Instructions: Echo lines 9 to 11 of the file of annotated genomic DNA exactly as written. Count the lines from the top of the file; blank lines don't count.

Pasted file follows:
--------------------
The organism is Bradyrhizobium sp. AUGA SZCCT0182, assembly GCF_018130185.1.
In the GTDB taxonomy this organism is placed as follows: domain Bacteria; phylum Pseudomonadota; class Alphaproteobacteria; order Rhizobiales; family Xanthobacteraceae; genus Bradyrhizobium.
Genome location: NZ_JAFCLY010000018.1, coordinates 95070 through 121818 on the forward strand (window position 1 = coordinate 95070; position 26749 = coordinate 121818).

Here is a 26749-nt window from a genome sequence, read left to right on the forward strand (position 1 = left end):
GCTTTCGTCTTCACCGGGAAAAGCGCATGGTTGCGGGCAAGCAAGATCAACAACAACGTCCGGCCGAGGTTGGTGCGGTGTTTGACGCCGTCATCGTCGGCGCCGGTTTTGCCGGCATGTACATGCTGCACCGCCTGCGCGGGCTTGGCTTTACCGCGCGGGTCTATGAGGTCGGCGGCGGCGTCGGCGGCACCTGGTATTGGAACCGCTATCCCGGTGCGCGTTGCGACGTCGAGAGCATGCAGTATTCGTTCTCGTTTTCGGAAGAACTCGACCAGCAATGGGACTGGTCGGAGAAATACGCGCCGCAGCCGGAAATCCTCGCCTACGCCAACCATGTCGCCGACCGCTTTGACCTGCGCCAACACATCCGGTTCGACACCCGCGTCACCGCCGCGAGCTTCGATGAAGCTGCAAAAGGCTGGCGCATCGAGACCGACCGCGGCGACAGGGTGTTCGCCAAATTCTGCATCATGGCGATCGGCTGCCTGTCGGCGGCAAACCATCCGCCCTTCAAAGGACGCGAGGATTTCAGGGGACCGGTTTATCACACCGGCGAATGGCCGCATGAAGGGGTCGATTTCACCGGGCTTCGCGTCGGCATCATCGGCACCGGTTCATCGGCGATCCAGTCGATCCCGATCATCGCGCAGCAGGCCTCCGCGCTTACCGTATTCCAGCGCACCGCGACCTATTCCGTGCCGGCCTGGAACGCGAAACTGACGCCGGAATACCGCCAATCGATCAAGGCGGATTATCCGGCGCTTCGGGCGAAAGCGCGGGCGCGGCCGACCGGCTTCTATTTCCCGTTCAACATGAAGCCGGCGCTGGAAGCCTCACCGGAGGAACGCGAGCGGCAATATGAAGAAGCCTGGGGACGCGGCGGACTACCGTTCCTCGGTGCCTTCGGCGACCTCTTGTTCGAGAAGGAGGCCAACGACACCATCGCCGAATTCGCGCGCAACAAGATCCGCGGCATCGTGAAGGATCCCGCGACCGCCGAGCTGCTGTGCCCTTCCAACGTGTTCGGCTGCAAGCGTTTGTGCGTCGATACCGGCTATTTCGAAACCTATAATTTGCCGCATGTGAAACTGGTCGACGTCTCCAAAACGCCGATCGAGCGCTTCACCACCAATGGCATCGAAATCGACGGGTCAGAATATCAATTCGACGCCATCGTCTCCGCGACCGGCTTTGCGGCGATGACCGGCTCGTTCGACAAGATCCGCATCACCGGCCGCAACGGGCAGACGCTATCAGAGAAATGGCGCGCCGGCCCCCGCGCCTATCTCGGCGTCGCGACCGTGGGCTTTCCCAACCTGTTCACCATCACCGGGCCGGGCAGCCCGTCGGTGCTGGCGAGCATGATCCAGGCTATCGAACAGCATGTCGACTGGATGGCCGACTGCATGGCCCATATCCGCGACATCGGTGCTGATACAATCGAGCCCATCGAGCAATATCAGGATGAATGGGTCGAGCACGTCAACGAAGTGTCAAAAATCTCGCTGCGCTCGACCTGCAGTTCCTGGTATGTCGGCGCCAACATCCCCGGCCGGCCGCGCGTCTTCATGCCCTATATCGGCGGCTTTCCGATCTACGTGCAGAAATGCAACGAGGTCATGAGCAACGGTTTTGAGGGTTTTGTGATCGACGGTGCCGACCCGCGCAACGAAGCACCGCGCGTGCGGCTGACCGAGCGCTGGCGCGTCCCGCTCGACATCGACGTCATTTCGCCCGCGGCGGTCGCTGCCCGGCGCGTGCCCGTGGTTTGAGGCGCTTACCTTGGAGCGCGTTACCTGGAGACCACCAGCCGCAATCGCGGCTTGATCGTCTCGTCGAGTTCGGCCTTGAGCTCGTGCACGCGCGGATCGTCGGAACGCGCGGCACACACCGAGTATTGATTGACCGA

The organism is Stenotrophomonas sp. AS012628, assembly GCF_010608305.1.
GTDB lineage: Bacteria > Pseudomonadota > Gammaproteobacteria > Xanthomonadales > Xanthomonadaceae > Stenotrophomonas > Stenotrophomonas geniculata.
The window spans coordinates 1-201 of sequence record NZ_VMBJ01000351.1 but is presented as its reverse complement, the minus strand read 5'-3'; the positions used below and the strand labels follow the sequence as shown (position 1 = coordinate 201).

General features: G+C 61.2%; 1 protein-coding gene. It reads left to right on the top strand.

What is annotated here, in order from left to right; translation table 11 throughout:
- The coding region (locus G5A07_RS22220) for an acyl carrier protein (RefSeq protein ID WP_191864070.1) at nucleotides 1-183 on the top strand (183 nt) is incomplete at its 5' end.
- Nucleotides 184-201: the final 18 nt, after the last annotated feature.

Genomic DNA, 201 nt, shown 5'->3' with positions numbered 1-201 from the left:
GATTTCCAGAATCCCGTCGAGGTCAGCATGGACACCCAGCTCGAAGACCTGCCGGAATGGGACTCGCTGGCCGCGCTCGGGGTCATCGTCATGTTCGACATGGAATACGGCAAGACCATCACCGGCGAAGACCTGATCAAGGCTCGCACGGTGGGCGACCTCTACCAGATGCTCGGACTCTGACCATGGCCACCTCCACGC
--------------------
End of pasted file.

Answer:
General features: G+C 61.2%; 1 protein-coding gene. It reads left to right on the top strand.

What is annotated here, in order from left to right; translation table 11 throughout:
- The coding region (locus G5A07_RS22220) for an acyl carrier protein (RefSeq protein ID WP_191864070.1) at nucleotides 1-183 on the top strand (183 nt) is incomplete at its 5' end.